Friday, May 30, 2014

Surprise: the Kindle can be an important editing tool

I did more editing on my work-in-progress, Do as I Say, Not as I Did,  on the train to and from Book Expo America in Manhattan yesterday. I was amazed (and horrified) at how many errors I found when reading the book on my Kindle Fire that I missed on a giant 27-inch monitor.

In the past I have urged writers to check their work on a PC screen in Word, on a PC screen in PDF and on paper -- because each viewing environment will reveal different mistakes. Now I'll add a Kindle to the toolkit.

I'm not sure why this is so. The typographical characters just look different so I notice different things. It may have to do with contrast between type and background, or maybe smoothness of the letter forms. I'm not sure, but I know the phenomenon is real.

This book is about my stupid mistakes and I found lots of stupid mistakes in the book. It figures. 

The official "pub date" is Sunday, 6/1, so I'll have a busy weekend. It's turning out to be a really good book (he said immodestly). I wrote 51,814 words in 17 days. That's a lot of words per day. It will initially be an ebook. If it was a paperback it would have about 212 pages.


  1. Kindle, schmindle. As long as you're doing your proofreading with your eyeballs alone, you're going to be prone to missing the same mistakes over and over. Your mind will convert what's on the page into what you "know" is there. I constantly preach that the way to proofread your own work is with text-to-speech software, specifically software that will highlight each word as it's spoken. On the Mac there's the general-purpose text editor Tex-Edit Plus, and on Windows there are the TTS utilities WordTalk and NaturalReader.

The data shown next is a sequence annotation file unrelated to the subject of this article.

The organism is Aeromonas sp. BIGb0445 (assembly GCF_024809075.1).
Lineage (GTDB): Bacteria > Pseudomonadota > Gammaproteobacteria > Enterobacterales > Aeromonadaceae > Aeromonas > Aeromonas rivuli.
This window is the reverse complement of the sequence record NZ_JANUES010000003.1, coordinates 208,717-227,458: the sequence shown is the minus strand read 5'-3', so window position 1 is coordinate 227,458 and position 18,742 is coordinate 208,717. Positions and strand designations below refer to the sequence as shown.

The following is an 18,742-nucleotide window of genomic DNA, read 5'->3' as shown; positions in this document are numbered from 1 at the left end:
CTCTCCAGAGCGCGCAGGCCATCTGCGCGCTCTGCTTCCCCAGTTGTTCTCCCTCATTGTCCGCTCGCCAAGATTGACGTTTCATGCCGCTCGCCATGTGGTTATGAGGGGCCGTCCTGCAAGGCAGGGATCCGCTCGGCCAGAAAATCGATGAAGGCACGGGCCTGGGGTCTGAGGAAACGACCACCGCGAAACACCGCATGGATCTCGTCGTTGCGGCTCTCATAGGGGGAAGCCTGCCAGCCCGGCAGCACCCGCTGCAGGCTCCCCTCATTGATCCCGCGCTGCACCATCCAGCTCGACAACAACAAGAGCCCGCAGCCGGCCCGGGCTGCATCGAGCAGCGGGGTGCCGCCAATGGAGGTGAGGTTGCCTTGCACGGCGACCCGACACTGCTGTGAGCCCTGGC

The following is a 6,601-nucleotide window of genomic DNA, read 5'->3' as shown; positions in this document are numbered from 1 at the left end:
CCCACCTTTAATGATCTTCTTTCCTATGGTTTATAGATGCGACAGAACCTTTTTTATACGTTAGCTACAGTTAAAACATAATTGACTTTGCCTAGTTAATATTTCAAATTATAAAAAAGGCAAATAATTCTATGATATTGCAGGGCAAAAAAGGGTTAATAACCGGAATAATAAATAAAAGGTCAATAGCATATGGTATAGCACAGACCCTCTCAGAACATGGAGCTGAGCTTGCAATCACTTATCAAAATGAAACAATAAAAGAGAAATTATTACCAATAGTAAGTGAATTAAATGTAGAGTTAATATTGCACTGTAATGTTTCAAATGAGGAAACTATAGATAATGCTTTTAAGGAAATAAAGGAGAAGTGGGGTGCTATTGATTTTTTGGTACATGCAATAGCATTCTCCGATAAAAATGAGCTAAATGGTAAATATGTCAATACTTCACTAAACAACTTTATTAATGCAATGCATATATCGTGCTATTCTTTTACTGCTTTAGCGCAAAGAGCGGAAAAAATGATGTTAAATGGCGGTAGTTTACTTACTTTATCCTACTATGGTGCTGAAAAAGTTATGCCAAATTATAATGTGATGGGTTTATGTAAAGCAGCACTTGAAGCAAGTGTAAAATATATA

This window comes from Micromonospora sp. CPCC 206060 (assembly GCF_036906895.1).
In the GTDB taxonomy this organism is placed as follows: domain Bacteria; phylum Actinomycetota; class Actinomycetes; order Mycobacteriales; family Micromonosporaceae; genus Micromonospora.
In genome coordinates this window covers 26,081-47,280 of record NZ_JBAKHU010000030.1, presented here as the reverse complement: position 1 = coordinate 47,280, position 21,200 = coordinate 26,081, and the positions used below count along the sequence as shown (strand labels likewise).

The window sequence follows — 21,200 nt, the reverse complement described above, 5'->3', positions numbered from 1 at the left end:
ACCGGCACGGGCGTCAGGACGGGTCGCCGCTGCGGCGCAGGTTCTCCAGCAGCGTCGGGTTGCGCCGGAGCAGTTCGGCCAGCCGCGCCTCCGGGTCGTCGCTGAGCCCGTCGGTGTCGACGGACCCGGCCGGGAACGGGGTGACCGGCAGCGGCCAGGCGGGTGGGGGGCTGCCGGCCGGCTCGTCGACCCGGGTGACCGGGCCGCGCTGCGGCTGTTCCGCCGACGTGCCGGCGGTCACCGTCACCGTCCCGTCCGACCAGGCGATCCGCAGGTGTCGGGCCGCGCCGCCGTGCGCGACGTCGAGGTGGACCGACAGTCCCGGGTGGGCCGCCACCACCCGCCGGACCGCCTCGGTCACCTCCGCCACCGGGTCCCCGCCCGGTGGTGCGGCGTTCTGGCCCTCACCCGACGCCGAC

Do this and you'll not only catch all of your slip-of-the-keyboard errors, you'll probably also get ideas on how to improve the flow of your writing, etc. (Which of course will mean that you need to do some rewriting, which will require another round of proofreading...)

    1. Karl -- I agree that either a robot or human reader can be a big help in catching errors and in improving word flow, but verbalization does not replace eyeballing multiple textual formats and can be annoying.

      I've experimented with TTS for long time, starting with Dragon at least ten years ago. Last week I played with MS's Narrator. I find the robotic cadence disconcerting and punctuation is often handled poorly. For example, I don't want to hear "backslash" and the robot doesn't know to pause at an em dash.